Basem Wasef of Robb Report – Reports
Owned by the aviator when she vanished, the cabriolet was inducted into the US National Historic Vehicle Register on International Women’s Day.
Extraordinary lives are often marked by artefacts of accomplishment. Whether it’s a culture-shifting image, an inspired body of work or a Nobel prize, revered objects can come to represent exceptional achievements.
On 8 March, aka International Women’s Day, Earhart’s Cord became the 33rd car to enter the non-profit Hagerty Drivers Foundation’s National Historic Vehicle Register in the US, and the Palm Beach Tan convertible is as much a representation of her persona as the shimmering metal aircraft she piloted to immortality.
Earhart had custom-ordered a gleaming example of one of the finest automobiles in the world at the time when she took delivery of the car on 20 September 1936. The Cord had enough technological innovations to impress one of the most iconoclastic women in modern history. The 812 Phaeton model incorporates hidden headlamps and a front-wheel-drive architecture inspired by another famous front-drive car: the Citroën Traction Avant. Powered by a 289 cubic-inch (4.7-litre) Lycoming V-8 engine, the square-nosed and heavily louvered machine projected an image of prosperity while incorporating numerous aviation-derived features.
Jason Stoller of LaVine Restorations reckons Earhart must have changed her mind about the convertible’s top colour. What was originally seen in a photograph as black was later captured as tan in another image taken at a Lockheed factory in Southern California. The pilot’s enthusiastic driving was also revealed via a large scuff on the front fender, a clue that would later help validate the authenticity of the vehicle’s body after components were separated and split into vehicles in California, Texas, and Montana.
Stoller says that collector Ray Foster spent 30 years reuniting the chassis, engine, and body of Earhart’s Cord after extensive research, and sold the parts in 2004 to Laura and Jack Boyd Smith Jr., founders of the JBS Collection. They commissioned LaVine Restorations to bring the Cord back to its original glory, and the vehicle has since earned numerous awards for the quality of the work done and the automobile’s overall importance.
As was commonplace back in the day, the 1937 Cord was built to spec by its original owner, with several rare factory options distinguishing it, like the Brodie knob – or as it more commonly and distastefully referred to, the “suicide knob” – on the steering to aid with quick turns, and a windshield-mounted compass. In a bit of mechanical irony, many of the components on Earhart’s aircraft were manufactured by Bendix, as were a few of the items on her Cord, including the brakes, clutch, and the electronic pre-selector for the transmission. In fact, Earhart commissioned a painting of the ill-fated Lockheed Electra at Bendix Field in South Bend, Indiana.
During the Amelia Concours d’Elegance last weekend in Florida, we were fortunate enough to go for a spin in Earhart’s Cord on the small roads connecting the Ritz-Carlton, Amelia Island property. The rear-hinged (or, again, “suicide”) doors require a firm twist and an assertive shut, not unlike the doors of an aeroplane. Once within the cabin, occupants are enveloped by instruments and materials worthy of the finest flying craft: the turned-metal dashboard is accented with chromed edges and shiny toggles, all exquisitely finished. With Stoller manning the controls, we set out for a drive in the long-wheelbase ragtop, sitting inches apart as the Cord’s 1930s dimensions make it narrower than one might expect.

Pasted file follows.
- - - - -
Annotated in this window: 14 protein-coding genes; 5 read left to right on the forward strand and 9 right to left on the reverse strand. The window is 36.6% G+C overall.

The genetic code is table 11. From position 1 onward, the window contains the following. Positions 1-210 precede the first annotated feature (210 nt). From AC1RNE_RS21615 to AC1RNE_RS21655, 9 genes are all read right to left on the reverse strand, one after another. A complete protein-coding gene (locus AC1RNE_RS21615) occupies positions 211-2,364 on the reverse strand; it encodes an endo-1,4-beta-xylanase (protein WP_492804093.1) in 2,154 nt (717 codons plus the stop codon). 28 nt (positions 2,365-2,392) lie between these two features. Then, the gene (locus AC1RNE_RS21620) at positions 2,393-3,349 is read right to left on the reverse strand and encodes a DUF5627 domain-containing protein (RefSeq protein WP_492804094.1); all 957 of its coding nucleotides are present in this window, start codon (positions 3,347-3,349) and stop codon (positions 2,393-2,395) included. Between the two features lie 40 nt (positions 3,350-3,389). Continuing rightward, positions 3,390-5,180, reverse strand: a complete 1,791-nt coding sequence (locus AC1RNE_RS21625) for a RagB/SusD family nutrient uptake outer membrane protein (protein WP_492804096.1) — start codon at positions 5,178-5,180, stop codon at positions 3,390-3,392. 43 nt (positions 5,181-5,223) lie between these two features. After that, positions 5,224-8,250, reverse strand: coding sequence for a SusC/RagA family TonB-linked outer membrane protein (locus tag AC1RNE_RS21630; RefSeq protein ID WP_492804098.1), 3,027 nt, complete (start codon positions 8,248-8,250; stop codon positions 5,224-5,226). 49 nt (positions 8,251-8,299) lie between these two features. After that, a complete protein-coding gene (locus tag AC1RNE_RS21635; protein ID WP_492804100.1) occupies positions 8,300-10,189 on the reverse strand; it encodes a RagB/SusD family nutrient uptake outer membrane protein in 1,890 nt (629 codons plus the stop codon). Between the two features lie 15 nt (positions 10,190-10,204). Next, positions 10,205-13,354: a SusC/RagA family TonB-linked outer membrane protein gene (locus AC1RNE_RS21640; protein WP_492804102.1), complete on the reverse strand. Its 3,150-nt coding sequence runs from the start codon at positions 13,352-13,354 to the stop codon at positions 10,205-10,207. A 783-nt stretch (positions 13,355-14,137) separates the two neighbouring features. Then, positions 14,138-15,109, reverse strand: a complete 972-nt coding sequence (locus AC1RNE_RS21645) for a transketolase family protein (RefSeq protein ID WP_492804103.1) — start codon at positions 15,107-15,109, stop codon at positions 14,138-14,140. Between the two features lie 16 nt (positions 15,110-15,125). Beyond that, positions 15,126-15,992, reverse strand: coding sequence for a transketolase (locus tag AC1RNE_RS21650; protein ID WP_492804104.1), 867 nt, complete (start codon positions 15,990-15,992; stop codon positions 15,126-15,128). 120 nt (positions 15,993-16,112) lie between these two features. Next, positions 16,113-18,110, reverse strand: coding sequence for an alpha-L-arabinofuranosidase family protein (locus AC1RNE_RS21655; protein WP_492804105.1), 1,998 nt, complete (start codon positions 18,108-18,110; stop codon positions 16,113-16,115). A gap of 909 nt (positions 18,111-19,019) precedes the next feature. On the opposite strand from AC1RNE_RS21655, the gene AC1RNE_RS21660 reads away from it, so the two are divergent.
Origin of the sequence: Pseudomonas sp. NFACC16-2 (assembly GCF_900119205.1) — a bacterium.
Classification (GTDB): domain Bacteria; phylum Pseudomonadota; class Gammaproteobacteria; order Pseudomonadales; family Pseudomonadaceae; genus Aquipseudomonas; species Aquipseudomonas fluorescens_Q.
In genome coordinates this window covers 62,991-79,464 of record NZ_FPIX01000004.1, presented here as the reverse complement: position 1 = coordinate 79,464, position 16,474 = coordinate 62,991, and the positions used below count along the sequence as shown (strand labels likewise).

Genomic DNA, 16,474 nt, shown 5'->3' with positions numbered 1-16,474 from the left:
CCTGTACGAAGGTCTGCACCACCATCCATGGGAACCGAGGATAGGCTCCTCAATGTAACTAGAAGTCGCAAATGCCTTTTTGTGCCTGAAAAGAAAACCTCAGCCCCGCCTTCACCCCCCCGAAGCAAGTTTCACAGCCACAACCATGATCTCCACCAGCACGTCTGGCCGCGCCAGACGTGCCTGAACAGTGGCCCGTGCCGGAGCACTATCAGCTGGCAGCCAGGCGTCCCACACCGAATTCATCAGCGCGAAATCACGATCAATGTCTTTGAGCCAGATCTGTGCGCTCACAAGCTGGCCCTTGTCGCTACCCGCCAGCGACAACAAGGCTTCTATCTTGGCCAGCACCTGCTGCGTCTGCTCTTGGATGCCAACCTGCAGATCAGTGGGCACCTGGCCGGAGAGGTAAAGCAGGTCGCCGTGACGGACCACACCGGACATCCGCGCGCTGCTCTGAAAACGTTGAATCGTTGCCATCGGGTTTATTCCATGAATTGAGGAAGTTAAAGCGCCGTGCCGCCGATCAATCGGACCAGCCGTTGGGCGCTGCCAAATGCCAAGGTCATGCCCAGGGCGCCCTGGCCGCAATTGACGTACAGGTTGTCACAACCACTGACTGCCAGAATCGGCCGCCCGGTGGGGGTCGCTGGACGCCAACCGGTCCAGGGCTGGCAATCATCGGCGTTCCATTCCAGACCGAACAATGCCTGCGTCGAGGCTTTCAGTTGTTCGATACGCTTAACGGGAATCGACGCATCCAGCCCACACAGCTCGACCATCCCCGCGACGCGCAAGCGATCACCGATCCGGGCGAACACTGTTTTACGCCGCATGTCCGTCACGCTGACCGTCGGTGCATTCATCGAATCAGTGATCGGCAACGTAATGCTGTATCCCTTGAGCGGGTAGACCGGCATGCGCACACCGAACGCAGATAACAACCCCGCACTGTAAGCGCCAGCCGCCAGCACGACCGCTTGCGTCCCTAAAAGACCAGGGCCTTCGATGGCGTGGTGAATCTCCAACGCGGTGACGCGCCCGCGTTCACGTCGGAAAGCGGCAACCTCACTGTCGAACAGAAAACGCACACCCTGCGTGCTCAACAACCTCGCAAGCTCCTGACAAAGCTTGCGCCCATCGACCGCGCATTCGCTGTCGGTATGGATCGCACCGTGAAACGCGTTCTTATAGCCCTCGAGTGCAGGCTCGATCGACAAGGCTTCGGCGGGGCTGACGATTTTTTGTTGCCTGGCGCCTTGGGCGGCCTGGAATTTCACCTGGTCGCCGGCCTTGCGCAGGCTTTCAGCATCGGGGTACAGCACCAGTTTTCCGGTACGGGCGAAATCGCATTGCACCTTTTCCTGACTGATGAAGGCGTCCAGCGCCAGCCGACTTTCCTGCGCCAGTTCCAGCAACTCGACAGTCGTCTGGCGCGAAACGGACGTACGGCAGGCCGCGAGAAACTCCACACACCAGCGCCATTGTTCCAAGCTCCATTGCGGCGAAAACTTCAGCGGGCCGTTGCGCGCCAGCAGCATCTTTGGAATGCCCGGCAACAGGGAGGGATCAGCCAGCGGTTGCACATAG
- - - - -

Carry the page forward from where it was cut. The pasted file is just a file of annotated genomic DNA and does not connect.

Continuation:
Rather than offer, say, the plushness of a Cadillac or the imposing presence of a Duesenberg, the Cord feels like a curious combination of stately and sporty. There’s a bit of sound and character from the V-8 (which seemed to be misfiring a bit, likely due to being cold). The drive requires a bit of technique, with a tiny gated shifter pre-selecting the gear changes, which do not occur until the clutch is actuated by foot. Our presence is grand, the Cord’s otherworldly proportions standing out against a sea of normal. With headlights utilizing re-tooled aircraft landing lights produced by the Stinson Air Company, the Cord 812 Phaeton has been described as a “kindred spirit” to Earhart’s vivacious character, a sort of vehicular avatar to her enterprising energy.
While the circumstances of her disappearance stir an air of mystery over Amelia Earhart’s larger-than-life legacy, her 1937 Cord 812 Phaeton Convertible offers tangible insights into one of history’s most intriguing women.
Amelia Earhart was an American aviator who set many flying records and championed the advancement of women in aviation. She became the first woman to fly solo across the Atlantic Ocean, and the first person ever to fly solo from Hawaii to the U.S. mainland. During a flight to circumnavigate the globe, Earhart disappeared somewhere over the Pacific in July 1937. Her plane wreckage was never found, and she was officially declared lost at sea. Her disappearance remains one of the greatest unsolved mysteries of the twentieth century.
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